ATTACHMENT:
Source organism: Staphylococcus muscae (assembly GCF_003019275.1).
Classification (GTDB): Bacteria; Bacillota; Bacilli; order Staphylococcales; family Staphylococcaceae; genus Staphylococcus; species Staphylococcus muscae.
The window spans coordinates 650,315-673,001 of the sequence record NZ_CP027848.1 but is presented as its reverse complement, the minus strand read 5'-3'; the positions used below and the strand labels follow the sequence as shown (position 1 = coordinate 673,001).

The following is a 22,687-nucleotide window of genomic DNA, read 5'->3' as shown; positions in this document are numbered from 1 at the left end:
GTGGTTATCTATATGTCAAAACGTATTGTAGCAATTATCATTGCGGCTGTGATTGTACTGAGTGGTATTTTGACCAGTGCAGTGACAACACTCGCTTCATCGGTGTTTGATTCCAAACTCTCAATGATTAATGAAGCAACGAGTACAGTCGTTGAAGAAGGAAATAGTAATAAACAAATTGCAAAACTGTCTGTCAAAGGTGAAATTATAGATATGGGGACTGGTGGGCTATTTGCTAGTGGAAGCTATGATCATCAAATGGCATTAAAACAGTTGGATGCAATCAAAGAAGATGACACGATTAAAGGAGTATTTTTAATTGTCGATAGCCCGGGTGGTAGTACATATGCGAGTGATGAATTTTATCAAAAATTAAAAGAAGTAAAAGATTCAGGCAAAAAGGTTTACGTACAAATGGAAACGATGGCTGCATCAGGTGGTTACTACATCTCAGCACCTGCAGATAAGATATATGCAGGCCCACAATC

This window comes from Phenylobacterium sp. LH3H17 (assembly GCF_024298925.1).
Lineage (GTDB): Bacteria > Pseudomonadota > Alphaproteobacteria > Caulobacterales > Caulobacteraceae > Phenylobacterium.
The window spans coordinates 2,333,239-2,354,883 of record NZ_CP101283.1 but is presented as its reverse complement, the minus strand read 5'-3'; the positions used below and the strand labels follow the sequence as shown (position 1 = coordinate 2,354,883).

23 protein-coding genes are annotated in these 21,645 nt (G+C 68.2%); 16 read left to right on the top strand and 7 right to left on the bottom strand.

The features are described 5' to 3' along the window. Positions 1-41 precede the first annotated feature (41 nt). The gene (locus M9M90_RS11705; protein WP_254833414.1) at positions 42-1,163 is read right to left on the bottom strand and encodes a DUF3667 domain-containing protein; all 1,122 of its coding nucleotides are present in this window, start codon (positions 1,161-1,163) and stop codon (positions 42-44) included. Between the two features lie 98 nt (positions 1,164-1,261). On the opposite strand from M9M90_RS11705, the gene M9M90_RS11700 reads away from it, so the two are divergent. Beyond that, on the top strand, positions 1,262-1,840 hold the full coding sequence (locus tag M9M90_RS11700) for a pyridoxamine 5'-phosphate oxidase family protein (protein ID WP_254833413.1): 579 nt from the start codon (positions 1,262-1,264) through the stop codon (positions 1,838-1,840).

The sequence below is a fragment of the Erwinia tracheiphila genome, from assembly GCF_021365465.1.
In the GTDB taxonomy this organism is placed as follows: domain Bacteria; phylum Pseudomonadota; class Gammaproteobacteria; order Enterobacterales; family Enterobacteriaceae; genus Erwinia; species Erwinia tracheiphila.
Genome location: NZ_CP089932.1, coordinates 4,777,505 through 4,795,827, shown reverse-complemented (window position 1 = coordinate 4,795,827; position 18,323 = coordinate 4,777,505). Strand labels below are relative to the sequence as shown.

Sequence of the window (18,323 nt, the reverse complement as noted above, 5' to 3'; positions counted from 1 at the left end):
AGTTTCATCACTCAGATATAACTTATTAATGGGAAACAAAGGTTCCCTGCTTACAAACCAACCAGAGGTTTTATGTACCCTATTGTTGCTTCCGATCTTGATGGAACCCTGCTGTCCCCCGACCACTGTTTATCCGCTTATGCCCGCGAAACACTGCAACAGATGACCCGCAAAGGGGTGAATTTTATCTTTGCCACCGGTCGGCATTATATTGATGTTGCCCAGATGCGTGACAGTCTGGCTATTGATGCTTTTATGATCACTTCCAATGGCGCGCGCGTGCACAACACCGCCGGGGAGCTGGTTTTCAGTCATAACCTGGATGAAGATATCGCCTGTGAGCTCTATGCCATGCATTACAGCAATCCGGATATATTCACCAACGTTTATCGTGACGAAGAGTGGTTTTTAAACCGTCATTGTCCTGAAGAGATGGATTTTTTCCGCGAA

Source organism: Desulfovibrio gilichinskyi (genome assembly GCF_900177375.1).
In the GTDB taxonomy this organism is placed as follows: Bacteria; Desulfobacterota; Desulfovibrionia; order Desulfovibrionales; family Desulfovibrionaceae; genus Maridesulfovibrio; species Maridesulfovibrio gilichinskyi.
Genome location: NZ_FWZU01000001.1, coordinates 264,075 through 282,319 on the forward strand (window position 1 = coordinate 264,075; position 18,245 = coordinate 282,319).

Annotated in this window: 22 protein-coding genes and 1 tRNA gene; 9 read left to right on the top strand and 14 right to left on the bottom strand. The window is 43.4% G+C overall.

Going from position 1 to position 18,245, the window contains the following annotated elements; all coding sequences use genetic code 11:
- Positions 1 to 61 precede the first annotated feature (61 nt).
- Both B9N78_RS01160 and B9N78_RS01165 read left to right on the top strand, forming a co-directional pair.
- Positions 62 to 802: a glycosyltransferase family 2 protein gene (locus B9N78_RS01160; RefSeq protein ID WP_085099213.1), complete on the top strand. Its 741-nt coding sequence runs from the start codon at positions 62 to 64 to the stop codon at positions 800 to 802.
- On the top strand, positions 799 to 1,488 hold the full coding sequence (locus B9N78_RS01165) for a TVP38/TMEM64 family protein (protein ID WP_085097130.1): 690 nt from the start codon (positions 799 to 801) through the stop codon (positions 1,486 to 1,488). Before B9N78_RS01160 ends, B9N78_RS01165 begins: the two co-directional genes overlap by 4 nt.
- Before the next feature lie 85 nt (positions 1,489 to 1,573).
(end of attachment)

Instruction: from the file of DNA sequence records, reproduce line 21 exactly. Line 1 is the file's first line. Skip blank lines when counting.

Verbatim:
- Positions 1 to 61 precede the first annotated feature (61 nt).